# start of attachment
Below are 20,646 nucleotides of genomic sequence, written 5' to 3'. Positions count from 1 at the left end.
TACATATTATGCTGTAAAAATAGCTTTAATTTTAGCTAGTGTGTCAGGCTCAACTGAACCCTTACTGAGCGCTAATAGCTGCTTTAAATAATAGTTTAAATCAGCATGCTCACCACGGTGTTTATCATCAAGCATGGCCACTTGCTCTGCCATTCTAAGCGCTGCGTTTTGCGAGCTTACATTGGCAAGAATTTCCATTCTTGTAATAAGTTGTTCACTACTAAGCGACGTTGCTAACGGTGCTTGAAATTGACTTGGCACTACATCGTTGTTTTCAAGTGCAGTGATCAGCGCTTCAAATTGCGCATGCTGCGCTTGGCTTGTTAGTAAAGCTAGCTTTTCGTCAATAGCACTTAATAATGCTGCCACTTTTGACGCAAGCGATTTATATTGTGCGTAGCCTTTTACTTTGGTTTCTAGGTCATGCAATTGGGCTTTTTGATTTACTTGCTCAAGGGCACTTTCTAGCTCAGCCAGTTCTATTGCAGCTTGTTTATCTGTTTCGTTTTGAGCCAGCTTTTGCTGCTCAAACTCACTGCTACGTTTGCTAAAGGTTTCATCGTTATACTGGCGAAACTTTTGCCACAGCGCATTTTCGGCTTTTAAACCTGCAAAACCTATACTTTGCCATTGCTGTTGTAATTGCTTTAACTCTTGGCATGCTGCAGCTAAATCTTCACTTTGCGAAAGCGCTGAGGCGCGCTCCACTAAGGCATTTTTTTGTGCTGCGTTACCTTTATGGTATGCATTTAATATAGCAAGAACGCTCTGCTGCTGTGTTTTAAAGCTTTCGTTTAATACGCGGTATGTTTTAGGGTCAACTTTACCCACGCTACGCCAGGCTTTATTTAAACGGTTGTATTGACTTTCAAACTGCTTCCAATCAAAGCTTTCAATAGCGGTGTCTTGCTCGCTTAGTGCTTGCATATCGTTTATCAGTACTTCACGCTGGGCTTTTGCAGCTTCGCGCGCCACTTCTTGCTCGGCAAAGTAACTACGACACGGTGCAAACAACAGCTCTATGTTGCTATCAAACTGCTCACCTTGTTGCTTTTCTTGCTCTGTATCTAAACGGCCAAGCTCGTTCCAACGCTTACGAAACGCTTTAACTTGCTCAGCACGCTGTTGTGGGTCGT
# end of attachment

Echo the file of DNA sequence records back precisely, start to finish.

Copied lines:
Below are 20,646 nucleotides of genomic sequence, written 5' to 3'. Positions count from 1 at the left end.
TACATATTATGCTGTAAAAATAGCTTTAATTTTAGCTAGTGTGTCAGGCTCAACTGAACCCTTACTGAGCGCTAATAGCTGCTTTAAATAATAGTTTAAATCAGCATGCTCACCACGGTGTTTATCATCAAGCATGGCCACTTGCTCTGCCATTCTAAGCGCTGCGTTTTGCGAGCTTACATTGGCAAGAATTTCCATTCTTGTAATAAGTTGTTCACTACTAAGCGACGTTGCTAACGGTGCTTGAAATTGACTTGGCACTACATCGTTGTTTTCAAGTGCAGTGATCAGCGCTTCAAATTGCGCATGCTGCGCTTGGCTTGTTAGTAAAGCTAGCTTTTCGTCAATAGCACTTAATAATGCTGCCACTTTTGACGCAAGCGATTTATATTGTGCGTAGCCTTTTACTTTGGTTTCTAGGTCATGCAATTGGGCTTTTTGATTTACTTGCTCAAGGGCACTTTCTAGCTCAGCCAGTTCTATTGCAGCTTGTTTATCTGTTTCGTTTTGAGCCAGCTTTTGCTGCTCAAACTCACTGCTACGTTTGCTAAAGGTTTCATCGTTATACTGGCGAAACTTTTGCCACAGCGCATTTTCGGCTTTTAAACCTGCAAAACCTATACTTTGCCATTGCTGTTGTAATTGCTTTAACTCTTGGCATGCTGCAGCTAAATCTTCACTTTGCGAAAGCGCTGAGGCGCGCTCCACTAAGGCATTTTTTTGTGCTGCGTTACCTTTATGGTATGCATTTAATATAGCAAGAACGCTCTGCTGCTGTGTTTTAAAGCTTTCGTTTAATACGCGGTATGTTTTAGGGTCAACTTTACCCACGCTACGCCAGGCTTTATTTAAACGGTTGTATTGACTTTCAAACTGCTTCCAATCAAAGCTTTCAATAGCGGTGTCTTGCTCGCTTAGTGCTTGCATATCGTTTATCAGTACTTCACGCTGGGCTTTTGCAGCTTCGCGCGCCACTTCTTGCTCGGCAAAGTAACTACGACACGGTGCAAACAACAGCTCTATGTTGCTATCAAACTGCTCACCTTGTTGCTTTTCTTGCTCTGTATCTAAACGGCCAAGCTCGTTCCAACGCTTACGAAACGCTTTAACTTGCTCAGCACGCTGTTGTGGGTCGT